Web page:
Nico Hischier was the first overall pick of the 2017 entry draft last June.  He has certainly justified that selection, at least in the early returns.  Only 11 skaters of that draft have dressed for at least one NHL game this season, and Hischier is the only one to have dressed in all of his team’s games so far.  In fact, after one considers the 72 games played by the Flyers’ Nolan Patrick (taken second overall), Hischier’s total is 20 more than the rest of the class of skaters combined (61).  He is the youngest rookie this season to have appeared in at least ten games, and despite his youth, he is tied for eighth in his rookie cohort in goals (19, with Alexander Kerfoot), fifth in assists (32), and seventh in points (51), despite being 21st in average ice time among rookies with at least ten games played (16:19).  At the moment, he is tied with Adam Henrique (2011-2012) for the fourth-highest point total by a rookie in Devils history and is tied for fourth on that list in goals (Scott Gomez in 1999-2000).  He is closing with a bit of a rush, too, going 6-4-10, plus-5, over his last 14 games going into this contest.  In three games against the Caps this season, Hischier is 0-1-1, minus-1.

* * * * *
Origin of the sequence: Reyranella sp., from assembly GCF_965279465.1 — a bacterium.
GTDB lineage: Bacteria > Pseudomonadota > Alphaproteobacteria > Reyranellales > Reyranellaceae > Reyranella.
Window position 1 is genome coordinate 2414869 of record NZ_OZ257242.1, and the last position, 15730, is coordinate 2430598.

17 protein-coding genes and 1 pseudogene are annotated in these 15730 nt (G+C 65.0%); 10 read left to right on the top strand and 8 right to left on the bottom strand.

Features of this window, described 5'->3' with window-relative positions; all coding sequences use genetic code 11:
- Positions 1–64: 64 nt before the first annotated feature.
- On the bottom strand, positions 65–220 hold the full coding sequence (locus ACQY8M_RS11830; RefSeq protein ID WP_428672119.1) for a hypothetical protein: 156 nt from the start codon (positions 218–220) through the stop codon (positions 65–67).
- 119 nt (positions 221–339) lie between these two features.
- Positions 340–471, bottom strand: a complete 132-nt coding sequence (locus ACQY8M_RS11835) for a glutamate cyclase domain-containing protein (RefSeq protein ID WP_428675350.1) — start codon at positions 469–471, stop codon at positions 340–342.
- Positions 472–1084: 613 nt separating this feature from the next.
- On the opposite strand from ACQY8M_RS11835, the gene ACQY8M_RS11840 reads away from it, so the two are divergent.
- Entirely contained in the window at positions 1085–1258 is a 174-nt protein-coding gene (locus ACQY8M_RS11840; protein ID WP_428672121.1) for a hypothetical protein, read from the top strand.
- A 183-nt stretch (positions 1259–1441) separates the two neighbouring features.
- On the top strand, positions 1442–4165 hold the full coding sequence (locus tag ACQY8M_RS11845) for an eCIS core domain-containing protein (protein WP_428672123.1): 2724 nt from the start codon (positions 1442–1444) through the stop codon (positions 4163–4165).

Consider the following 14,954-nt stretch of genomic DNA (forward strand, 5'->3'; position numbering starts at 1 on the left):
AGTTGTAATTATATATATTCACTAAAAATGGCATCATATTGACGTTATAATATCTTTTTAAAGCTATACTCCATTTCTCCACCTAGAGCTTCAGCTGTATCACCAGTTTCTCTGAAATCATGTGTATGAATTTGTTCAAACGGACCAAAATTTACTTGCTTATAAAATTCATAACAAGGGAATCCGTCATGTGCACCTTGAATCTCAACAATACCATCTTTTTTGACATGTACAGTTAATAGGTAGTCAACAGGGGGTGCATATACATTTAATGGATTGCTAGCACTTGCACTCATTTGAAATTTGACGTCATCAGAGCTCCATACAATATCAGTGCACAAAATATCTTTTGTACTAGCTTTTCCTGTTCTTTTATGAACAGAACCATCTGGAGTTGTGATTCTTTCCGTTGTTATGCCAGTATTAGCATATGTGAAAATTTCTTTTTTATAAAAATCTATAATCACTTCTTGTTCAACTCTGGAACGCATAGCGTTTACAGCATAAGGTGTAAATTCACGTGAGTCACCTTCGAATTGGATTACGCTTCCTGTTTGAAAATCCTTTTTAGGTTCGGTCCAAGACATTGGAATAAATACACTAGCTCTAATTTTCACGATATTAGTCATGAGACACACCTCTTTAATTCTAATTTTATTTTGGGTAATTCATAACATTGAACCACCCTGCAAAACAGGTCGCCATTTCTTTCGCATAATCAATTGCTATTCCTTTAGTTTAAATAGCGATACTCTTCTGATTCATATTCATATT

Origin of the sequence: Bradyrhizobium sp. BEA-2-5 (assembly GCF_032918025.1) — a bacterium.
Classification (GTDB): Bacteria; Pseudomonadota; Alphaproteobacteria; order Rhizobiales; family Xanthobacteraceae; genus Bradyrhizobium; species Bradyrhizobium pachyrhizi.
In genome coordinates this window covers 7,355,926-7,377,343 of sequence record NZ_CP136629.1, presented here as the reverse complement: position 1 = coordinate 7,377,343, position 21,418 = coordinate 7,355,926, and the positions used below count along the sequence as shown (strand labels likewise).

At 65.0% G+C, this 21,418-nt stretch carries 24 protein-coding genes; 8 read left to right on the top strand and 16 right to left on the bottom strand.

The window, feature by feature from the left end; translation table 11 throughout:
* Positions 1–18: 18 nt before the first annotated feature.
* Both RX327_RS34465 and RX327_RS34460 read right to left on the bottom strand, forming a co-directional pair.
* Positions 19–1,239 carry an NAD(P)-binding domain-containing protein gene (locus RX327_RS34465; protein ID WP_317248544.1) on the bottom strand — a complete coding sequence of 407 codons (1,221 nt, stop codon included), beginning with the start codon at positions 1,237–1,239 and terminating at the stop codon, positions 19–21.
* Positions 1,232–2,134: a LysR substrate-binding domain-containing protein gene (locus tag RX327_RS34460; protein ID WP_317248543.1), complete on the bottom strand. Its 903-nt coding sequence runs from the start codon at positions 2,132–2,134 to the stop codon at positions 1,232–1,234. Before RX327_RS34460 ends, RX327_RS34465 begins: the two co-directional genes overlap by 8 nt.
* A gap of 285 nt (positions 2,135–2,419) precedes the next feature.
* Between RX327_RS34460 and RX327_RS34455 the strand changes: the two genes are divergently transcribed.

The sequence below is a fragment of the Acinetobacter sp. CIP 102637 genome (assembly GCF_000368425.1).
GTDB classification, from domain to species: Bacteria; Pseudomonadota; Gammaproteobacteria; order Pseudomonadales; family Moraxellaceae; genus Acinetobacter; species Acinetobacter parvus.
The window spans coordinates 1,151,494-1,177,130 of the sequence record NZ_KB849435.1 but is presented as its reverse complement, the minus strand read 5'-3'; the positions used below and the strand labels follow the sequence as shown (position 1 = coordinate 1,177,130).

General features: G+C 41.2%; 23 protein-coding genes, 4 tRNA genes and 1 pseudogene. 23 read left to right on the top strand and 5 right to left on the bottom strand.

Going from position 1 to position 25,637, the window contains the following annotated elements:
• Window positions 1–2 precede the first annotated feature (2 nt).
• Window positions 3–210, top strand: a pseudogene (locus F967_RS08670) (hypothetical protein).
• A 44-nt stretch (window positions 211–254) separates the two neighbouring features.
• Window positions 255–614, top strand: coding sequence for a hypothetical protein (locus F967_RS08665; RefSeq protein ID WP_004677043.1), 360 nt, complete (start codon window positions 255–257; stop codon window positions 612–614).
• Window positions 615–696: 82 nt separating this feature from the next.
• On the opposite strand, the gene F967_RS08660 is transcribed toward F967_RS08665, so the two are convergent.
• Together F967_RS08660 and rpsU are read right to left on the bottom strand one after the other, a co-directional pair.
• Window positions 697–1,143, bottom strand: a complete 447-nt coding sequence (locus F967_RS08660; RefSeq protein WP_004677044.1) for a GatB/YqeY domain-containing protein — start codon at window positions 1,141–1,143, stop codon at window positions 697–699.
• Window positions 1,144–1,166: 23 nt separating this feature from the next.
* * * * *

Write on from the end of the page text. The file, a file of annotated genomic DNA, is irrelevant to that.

Washington: The Fans

One could make an argument that over the span of 43 seasons, no NHL fan base has endured more grief and disappointment than that suffered by the fans of the Washington Capitals.  It is one thing, perhaps the biggest thing that unites fans, management, coaches, media, and players.  From an inaugural season that is, and will likely remain until the sun goes dark, the worst record over a full season in NHL history, to having their guts ripped out by the New York Islanders in the 1980’s and, more recently, by the Pittsburgh Penguins (who, history will note, have never won a Stanley Cup without first beating the Caps in a playoff series).  Not even a conference final in 1990 or a Stanley Cup final in 1998 can do much to bandage the wounds of those disappointing years.  And after the Caps squandered two Presidents Trophy-winning seasons at the hands of, of course, the Penguins, this season was thought by many to be one in which the Caps would lose free agents, take stock of what they had returning, look at some younger players, and perhaps compete for a playoff spot.  The consensus was that they would take a step (or more) back.